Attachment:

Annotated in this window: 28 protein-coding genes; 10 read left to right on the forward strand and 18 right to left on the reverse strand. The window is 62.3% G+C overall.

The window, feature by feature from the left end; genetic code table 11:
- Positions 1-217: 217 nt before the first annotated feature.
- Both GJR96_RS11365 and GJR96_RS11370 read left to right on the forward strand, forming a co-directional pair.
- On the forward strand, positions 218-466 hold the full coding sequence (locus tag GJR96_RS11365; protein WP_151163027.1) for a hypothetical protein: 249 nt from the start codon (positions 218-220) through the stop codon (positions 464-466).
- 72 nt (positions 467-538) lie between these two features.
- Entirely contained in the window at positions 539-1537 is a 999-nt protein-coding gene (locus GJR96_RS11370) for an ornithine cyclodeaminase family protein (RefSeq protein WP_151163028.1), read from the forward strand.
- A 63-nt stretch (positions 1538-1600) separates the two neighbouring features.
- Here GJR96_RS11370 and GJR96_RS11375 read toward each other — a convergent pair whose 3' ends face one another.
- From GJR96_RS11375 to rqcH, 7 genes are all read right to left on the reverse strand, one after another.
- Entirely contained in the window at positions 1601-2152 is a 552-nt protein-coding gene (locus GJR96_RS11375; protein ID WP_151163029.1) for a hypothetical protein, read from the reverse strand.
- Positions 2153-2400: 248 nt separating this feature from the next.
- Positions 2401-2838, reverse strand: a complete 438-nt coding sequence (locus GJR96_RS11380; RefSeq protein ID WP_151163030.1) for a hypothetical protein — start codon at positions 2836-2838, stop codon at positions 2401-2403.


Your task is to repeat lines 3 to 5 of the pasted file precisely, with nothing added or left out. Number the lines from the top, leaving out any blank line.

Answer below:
- Positions 1-217: 217 nt before the first annotated feature.
- Both GJR96_RS11365 and GJR96_RS11370 read left to right on the forward strand, forming a co-directional pair.
- On the forward strand, positions 218-466 hold the full coding sequence (locus tag GJR96_RS11365; protein WP_151163027.1) for a hypothetical protein: 249 nt from the start codon (positions 218-220) through the stop codon (positions 464-466).